Chin Augmentation versus Osseous Genioplasty
For people with a small chin who want to enhance their appearance there are two options to pursue surgical correction. One option includes using a chin implant, also known as chin augmentation. The other option is to perform an osseous genioplasty, which involves surgically cutting the bone and advancing it forward. We will discuss the pros and cons of each option.
For chin augmentation, we typically will use a contoured two-piece chin implant that will be secured with two to four screws into the jawbone. Typically, an incision is best made underneath the chin, as this gives access to the bone and prevents complication with the muscle. The incision is below the chin, which usually heals as a hidden scar. It is not recommended to perform this surgery by placing the implant through an incision made inside the mouth along the teeth and the lower lip. The reason for this is because once that muscle is detached along the lower border of the teeth it can lead to future problems when smiling. There is also an increased risk of infection requiring removal of the implants at a later time. These types of implants typically will only address advancements of the chin that are less than 7-9 mm. If the chin advancement needed is greater than 1 cm, a chin implant procedure is not recommended. If a chin is asymmetric requiring one side to be advanced more than the other side, then a chin implant will not treat asymmetry. In fact, it could make the asymmetry more noticeable.
For osseous genioplasty, this procedure can address a wide range of issues and concerns, including advancement of the chin greater than 10 mm. Osseous genioplasty can be combined with a jaw advancement surgery to further augment the lower half of the face. The genioplasty can also address asymmetry at the same time, advancing the chin or even increasing the height of the chin. This procedure is much more versatile than simply placing a chin implant for augmentation purposes. Typically, the incision for an osseous genioplasty is through the mouth via an intraoral lower lip incision. A small plate with screws will be placed to fixate the bone that is cut and advanced. Typically, younger patients benefit from osseous genioplasty because the results can last a lifetime with little downside.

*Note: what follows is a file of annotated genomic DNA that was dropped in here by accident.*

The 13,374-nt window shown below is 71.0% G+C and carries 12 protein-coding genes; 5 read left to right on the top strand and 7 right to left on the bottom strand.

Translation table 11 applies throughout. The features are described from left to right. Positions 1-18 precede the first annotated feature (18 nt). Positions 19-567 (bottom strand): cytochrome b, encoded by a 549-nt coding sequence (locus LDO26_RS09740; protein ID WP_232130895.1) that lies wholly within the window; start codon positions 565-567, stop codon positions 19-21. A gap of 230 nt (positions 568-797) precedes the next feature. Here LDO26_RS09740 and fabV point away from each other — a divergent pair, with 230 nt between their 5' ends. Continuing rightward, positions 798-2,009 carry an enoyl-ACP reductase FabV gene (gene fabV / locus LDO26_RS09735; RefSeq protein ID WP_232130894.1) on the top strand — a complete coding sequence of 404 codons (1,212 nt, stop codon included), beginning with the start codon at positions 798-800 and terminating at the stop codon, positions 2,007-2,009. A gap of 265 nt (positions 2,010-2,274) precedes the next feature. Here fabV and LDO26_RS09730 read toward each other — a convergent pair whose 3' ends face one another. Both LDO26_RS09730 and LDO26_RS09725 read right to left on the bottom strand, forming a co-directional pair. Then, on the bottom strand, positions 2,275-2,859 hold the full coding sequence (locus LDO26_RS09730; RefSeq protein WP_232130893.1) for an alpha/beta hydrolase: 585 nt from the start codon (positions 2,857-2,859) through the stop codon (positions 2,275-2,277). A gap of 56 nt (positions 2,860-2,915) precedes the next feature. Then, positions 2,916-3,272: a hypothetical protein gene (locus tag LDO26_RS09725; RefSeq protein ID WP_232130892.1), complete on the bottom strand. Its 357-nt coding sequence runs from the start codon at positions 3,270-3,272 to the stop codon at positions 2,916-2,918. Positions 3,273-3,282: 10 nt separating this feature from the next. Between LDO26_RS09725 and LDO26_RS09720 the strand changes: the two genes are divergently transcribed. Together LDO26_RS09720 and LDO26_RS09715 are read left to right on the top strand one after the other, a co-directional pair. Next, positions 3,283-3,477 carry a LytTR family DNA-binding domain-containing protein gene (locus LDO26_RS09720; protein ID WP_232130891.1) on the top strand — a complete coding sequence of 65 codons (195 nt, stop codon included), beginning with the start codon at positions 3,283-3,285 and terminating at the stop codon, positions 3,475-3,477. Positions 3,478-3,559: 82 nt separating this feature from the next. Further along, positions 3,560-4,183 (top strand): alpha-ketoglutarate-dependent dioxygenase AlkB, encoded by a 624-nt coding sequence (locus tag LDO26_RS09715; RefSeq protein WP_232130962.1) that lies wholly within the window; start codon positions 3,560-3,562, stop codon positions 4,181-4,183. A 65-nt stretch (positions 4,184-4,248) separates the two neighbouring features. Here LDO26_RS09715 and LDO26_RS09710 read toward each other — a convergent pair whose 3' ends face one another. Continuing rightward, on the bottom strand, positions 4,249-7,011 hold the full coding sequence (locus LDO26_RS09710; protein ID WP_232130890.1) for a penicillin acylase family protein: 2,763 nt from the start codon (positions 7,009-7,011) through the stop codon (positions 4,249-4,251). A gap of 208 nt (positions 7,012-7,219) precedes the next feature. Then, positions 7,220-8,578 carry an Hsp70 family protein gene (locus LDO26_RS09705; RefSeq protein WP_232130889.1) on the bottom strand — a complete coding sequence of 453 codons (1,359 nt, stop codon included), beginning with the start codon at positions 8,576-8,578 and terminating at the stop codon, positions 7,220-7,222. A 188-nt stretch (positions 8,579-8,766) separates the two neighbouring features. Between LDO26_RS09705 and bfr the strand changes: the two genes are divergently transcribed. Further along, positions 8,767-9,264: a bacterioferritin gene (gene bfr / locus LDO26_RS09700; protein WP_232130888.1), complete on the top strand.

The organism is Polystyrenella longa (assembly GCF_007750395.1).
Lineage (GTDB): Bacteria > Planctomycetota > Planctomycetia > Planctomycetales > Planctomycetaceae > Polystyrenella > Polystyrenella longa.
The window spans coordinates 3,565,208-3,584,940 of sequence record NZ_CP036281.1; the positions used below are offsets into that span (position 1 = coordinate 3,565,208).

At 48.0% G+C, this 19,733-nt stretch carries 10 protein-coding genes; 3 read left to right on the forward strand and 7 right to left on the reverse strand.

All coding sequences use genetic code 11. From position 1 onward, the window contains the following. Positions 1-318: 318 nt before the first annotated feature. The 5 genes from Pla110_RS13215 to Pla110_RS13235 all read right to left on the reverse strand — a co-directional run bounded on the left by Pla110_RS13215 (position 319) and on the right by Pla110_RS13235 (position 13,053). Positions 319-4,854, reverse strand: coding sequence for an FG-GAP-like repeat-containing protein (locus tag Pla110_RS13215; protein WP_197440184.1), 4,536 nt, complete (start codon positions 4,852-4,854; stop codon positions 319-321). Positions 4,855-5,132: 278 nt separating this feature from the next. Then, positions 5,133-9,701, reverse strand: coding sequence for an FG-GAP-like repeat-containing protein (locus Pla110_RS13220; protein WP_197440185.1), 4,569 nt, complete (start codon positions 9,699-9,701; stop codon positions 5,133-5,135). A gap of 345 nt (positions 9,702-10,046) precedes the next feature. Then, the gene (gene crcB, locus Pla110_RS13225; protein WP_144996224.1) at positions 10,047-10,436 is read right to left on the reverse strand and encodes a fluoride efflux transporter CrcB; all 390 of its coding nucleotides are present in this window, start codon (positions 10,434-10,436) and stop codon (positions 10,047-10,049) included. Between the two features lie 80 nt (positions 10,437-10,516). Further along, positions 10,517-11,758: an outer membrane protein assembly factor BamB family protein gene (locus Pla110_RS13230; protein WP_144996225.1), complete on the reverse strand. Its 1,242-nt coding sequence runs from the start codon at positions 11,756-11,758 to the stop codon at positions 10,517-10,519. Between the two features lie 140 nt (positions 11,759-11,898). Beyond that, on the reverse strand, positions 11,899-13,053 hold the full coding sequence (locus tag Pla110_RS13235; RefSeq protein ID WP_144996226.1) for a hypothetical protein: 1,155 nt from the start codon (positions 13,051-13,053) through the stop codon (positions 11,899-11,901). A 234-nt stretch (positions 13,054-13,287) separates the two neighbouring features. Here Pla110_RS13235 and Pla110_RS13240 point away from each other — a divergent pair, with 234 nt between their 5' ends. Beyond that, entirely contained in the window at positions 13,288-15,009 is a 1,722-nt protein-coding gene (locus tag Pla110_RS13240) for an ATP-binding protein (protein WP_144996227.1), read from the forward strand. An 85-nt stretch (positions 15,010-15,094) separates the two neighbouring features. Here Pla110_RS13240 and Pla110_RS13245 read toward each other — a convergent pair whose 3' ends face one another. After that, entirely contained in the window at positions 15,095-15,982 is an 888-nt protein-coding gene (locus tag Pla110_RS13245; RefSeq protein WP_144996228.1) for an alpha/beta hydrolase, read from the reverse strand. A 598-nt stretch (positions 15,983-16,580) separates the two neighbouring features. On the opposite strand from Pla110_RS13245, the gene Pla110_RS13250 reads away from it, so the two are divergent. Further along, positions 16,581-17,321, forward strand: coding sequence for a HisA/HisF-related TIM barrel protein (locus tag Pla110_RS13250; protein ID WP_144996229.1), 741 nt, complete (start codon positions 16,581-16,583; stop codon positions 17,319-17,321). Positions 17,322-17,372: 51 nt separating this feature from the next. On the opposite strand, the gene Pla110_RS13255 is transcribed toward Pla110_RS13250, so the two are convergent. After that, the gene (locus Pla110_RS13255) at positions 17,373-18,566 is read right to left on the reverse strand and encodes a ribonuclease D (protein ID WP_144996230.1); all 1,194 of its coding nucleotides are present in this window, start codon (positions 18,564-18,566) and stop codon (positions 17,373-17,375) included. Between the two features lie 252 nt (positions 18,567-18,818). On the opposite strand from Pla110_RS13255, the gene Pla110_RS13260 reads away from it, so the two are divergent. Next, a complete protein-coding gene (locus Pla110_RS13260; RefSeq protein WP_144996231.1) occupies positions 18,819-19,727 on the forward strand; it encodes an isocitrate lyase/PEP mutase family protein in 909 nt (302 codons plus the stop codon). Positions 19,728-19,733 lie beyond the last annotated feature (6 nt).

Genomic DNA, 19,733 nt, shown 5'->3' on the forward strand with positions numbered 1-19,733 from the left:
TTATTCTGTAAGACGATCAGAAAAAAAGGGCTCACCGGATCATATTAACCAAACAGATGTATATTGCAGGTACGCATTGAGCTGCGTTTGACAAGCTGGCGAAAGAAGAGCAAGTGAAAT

The risks involved with both procedures include injury to a nerve causing numbness of the lower lip and chin and possible injury to teeth or tooth roots. An implant malposition can occur with silicone implants; therefore, it is not recommended to use a silicone implant for the chin. Fixating the implant with screws can prevent future migration of the implant. Most surgeons suggest that at some point in the future the implant will need to be removed and replaced. This is due to the fact that it is a foreign body and will likely move over time. Both procedures have similar recovery times where most people can return to work within one week after surgery. Strenuous activity should be avoided for the first six weeks after surgery. A chin compression dressing or garment is worn for three to seven days after surgery.
Typically, cost for chin augmentation can be around $4,000-$6,000. The cost for an osseous genioplasty can be around $5,000-$7,000. Give us a call today to schedule a consultation with Dr. Eric Payne to help determine the best surgical option for your individual needs.